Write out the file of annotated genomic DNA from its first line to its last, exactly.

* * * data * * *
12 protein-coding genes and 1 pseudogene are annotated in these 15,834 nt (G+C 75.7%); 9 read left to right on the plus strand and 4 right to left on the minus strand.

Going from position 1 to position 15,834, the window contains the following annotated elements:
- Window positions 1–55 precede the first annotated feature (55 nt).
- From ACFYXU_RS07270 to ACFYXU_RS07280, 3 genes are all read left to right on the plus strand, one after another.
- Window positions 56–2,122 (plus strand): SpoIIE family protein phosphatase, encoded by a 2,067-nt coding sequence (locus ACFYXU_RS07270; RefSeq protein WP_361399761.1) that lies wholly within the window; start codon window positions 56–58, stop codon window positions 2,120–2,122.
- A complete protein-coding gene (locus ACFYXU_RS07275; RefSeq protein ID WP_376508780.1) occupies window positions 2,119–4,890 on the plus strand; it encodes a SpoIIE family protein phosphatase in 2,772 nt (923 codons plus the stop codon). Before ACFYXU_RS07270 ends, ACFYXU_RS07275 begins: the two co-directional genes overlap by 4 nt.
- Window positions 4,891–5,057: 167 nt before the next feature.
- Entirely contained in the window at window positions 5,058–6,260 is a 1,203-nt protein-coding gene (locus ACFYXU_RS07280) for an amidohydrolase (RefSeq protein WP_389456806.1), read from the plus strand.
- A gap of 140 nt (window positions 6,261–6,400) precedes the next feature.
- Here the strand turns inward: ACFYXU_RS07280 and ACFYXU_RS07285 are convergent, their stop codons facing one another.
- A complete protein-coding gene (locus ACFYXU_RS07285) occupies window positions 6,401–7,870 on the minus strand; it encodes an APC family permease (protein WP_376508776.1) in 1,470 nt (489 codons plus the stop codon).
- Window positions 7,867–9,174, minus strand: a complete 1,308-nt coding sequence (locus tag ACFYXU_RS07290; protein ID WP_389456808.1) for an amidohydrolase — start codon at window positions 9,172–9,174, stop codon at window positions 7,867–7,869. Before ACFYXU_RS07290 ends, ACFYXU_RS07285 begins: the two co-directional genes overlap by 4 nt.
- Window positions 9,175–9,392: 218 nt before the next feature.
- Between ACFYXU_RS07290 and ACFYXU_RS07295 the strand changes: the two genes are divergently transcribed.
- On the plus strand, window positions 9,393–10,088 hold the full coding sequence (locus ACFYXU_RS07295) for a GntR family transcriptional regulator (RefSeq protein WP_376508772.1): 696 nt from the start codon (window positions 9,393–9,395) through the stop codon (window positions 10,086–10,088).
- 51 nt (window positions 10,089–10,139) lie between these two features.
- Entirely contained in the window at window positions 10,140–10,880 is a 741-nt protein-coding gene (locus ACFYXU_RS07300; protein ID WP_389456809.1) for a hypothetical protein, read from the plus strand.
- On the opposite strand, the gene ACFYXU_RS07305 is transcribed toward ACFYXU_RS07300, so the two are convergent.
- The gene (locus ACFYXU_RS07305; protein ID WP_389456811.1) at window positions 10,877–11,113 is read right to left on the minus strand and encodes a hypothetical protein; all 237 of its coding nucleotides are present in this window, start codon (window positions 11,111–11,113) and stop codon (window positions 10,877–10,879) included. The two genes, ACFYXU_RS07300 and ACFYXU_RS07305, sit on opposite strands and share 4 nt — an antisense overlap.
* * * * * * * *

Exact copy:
12 protein-coding genes and 1 pseudogene are annotated in these 15,834 nt (G+C 75.7%); 9 read left to right on the plus strand and 4 right to left on the minus strand.

Going from position 1 to position 15,834, the window contains the following annotated elements:
- Window positions 1–55 precede the first annotated feature (55 nt).
- From ACFYXU_RS07270 to ACFYXU_RS07280, 3 genes are all read left to right on the plus strand, one after another.
- Window positions 56–2,122 (plus strand): SpoIIE family protein phosphatase, encoded by a 2,067-nt coding sequence (locus ACFYXU_RS07270; RefSeq protein WP_361399761.1) that lies wholly within the window; start codon window positions 56–58, stop codon window positions 2,120–2,122.
- A complete protein-coding gene (locus ACFYXU_RS07275; RefSeq protein ID WP_376508780.1) occupies window positions 2,119–4,890 on the plus strand; it encodes a SpoIIE family protein phosphatase in 2,772 nt (923 codons plus the stop codon). Before ACFYXU_RS07270 ends, ACFYXU_RS07275 begins: the two co-directional genes overlap by 4 nt.
- Window positions 4,891–5,057: 167 nt before the next feature.
- Entirely contained in the window at window positions 5,058–6,260 is a 1,203-nt protein-coding gene (locus ACFYXU_RS07280) for an amidohydrolase (RefSeq protein WP_389456806.1), read from the plus strand.
- A gap of 140 nt (window positions 6,261–6,400) precedes the next feature.
- Here the strand turns inward: ACFYXU_RS07280 and ACFYXU_RS07285 are convergent, their stop codons facing one another.
- A complete protein-coding gene (locus ACFYXU_RS07285) occupies window positions 6,401–7,870 on the minus strand; it encodes an APC family permease (protein WP_376508776.1) in 1,470 nt (489 codons plus the stop codon).
- Window positions 7,867–9,174, minus strand: a complete 1,308-nt coding sequence (locus tag ACFYXU_RS07290; protein ID WP_389456808.1) for an amidohydrolase — start codon at window positions 9,172–9,174, stop codon at window positions 7,867–7,869. Before ACFYXU_RS07290 ends, ACFYXU_RS07285 begins: the two co-directional genes overlap by 4 nt.
- Window positions 9,175–9,392: 218 nt before the next feature.
- Between ACFYXU_RS07290 and ACFYXU_RS07295 the strand changes: the two genes are divergently transcribed.
- On the plus strand, window positions 9,393–10,088 hold the full coding sequence (locus ACFYXU_RS07295) for a GntR family transcriptional regulator (RefSeq protein WP_376508772.1): 696 nt from the start codon (window positions 9,393–9,395) through the stop codon (window positions 10,086–10,088).
- 51 nt (window positions 10,089–10,139) lie between these two features.
- Entirely contained in the window at window positions 10,140–10,880 is a 741-nt protein-coding gene (locus ACFYXU_RS07300; protein ID WP_389456809.1) for a hypothetical protein, read from the plus strand.
- On the opposite strand, the gene ACFYXU_RS07305 is transcribed toward ACFYXU_RS07300, so the two are convergent.
- The gene (locus ACFYXU_RS07305; protein ID WP_389456811.1) at window positions 10,877–11,113 is read right to left on the minus strand and encodes a hypothetical protein; all 237 of its coding nucleotides are present in this window, start codon (window positions 11,111–11,113) and stop codon (window positions 10,877–10,879) included. The two genes, ACFYXU_RS07300 and ACFYXU_RS07305, sit on opposite strands and share 4 nt — an antisense overlap.